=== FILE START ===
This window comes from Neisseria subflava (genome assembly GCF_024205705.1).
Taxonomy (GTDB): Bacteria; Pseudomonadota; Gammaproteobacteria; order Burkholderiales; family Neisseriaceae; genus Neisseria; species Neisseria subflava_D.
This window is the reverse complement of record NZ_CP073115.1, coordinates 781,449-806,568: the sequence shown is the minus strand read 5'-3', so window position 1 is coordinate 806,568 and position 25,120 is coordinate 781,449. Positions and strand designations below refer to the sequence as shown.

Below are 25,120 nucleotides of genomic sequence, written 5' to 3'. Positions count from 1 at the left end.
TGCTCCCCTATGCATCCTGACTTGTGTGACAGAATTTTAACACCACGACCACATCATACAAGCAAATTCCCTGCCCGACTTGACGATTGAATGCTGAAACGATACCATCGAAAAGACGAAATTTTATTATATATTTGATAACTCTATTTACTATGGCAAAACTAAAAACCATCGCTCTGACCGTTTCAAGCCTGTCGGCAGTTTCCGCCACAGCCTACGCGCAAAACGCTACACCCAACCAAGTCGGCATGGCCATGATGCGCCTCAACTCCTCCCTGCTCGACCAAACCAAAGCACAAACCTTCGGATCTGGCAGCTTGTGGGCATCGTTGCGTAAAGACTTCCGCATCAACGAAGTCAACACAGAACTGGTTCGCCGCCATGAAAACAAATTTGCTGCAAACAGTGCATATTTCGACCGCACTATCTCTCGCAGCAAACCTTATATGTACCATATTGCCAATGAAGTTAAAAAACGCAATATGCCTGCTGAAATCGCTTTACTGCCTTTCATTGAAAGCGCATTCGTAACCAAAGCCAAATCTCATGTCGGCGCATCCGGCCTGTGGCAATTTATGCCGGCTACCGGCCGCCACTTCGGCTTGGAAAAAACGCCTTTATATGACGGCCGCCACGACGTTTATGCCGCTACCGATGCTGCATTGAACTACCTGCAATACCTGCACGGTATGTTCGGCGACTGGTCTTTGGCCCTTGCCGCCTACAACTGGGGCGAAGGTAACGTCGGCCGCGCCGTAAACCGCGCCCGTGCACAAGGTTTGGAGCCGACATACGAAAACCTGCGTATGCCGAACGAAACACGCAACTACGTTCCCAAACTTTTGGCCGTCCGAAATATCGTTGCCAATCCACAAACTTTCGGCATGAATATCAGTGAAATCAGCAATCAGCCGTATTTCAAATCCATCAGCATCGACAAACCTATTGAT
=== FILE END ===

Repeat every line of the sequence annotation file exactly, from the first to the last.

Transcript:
This window comes from Neisseria subflava (genome assembly GCF_024205705.1).
Taxonomy (GTDB): Bacteria; Pseudomonadota; Gammaproteobacteria; order Burkholderiales; family Neisseriaceae; genus Neisseria; species Neisseria subflava_D.
This window is the reverse complement of record NZ_CP073115.1, coordinates 781,449-806,568: the sequence shown is the minus strand read 5'-3', so window position 1 is coordinate 806,568 and position 25,120 is coordinate 781,449. Positions and strand designations below refer to the sequence as shown.

Below are 25,120 nucleotides of genomic sequence, written 5' to 3'. Positions count from 1 at the left end.
TGCTCCCCTATGCATCCTGACTTGTGTGACAGAATTTTAACACCACGACCACATCATACAAGCAAATTCCCTGCCCGACTTGACGATTGAATGCTGAAACGATACCATCGAAAAGACGAAATTTTATTATATATTTGATAACTCTATTTACTATGGCAAAACTAAAAACCATCGCTCTGACCGTTTCAAGCCTGTCGGCAGTTTCCGCCACAGCCTACGCGCAAAACGCTACACCCAACCAAGTCGGCATGGCCATGATGCGCCTCAACTCCTCCCTGCTCGACCAAACCAAAGCACAAACCTTCGGATCTGGCAGCTTGTGGGCATCGTTGCGTAAAGACTTCCGCATCAACGAAGTCAACACAGAACTGGTTCGCCGCCATGAAAACAAATTTGCTGCAAACAGTGCATATTTCGACCGCACTATCTCTCGCAGCAAACCTTATATGTACCATATTGCCAATGAAGTTAAAAAACGCAATATGCCTGCTGAAATCGCTTTACTGCCTTTCATTGAAAGCGCATTCGTAACCAAAGCCAAATCTCATGTCGGCGCATCCGGCCTGTGGCAATTTATGCCGGCTACCGGCCGCCACTTCGGCTTGGAAAAAACGCCTTTATATGACGGCCGCCACGACGTTTATGCCGCTACCGATGCTGCATTGAACTACCTGCAATACCTGCACGGTATGTTCGGCGACTGGTCTTTGGCCCTTGCCGCCTACAACTGGGGCGAAGGTAACGTCGGCCGCGCCGTAAACCGCGCCCGTGCACAAGGTTTGGAGCCGACATACGAAAACCTGCGTATGCCGAACGAAACACGCAACTACGTTCCCAAACTTTTGGCCGTCCGAAATATCGTTGCCAATCCACAAACTTTCGGCATGAATATCAGTGAAATCAGCAATCAGCCGTATTTCAAATCCATCAGCATCGACAAACCTATTGAT